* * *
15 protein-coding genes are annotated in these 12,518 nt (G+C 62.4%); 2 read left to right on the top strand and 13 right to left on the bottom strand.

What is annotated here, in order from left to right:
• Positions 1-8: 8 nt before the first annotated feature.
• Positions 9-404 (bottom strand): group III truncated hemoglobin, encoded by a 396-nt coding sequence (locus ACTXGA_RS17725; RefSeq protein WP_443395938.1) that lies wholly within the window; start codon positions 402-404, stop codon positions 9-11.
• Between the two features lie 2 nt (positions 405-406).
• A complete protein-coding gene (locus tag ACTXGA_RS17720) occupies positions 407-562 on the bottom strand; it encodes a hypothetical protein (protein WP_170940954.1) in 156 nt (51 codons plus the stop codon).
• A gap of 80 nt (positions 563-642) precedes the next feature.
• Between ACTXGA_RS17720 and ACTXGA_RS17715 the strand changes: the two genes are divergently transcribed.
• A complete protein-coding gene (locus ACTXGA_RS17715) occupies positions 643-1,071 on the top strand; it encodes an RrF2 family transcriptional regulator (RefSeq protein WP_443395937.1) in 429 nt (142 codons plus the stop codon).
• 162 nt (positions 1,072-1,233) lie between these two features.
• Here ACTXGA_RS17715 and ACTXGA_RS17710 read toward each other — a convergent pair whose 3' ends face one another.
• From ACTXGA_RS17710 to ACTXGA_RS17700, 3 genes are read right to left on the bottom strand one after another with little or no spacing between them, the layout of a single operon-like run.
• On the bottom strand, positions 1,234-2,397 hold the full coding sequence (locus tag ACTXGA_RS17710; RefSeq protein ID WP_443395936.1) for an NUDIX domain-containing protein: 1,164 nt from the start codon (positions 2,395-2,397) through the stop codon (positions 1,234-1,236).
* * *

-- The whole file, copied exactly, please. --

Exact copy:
15 protein-coding genes are annotated in these 12,518 nt (G+C 62.4%); 2 read left to right on the top strand and 13 right to left on the bottom strand.

What is annotated here, in order from left to right:
• Positions 1-8: 8 nt before the first annotated feature.
• Positions 9-404 (bottom strand): group III truncated hemoglobin, encoded by a 396-nt coding sequence (locus ACTXGA_RS17725; RefSeq protein WP_443395938.1) that lies wholly within the window; start codon positions 402-404, stop codon positions 9-11.
• Between the two features lie 2 nt (positions 405-406).
• A complete protein-coding gene (locus tag ACTXGA_RS17720) occupies positions 407-562 on the bottom strand; it encodes a hypothetical protein (protein WP_170940954.1) in 156 nt (51 codons plus the stop codon).
• A gap of 80 nt (positions 563-642) precedes the next feature.
• Between ACTXGA_RS17720 and ACTXGA_RS17715 the strand changes: the two genes are divergently transcribed.
• A complete protein-coding gene (locus ACTXGA_RS17715) occupies positions 643-1,071 on the top strand; it encodes an RrF2 family transcriptional regulator (RefSeq protein WP_443395937.1) in 429 nt (142 codons plus the stop codon).
• 162 nt (positions 1,072-1,233) lie between these two features.
• Here ACTXGA_RS17715 and ACTXGA_RS17710 read toward each other — a convergent pair whose 3' ends face one another.
• From ACTXGA_RS17710 to ACTXGA_RS17700, 3 genes are read right to left on the bottom strand one after another with little or no spacing between them, the layout of a single operon-like run.
• On the bottom strand, positions 1,234-2,397 hold the full coding sequence (locus tag ACTXGA_RS17710; RefSeq protein ID WP_443395936.1) for an NUDIX domain-containing protein: 1,164 nt from the start codon (positions 2,395-2,397) through the stop codon (positions 1,234-1,236).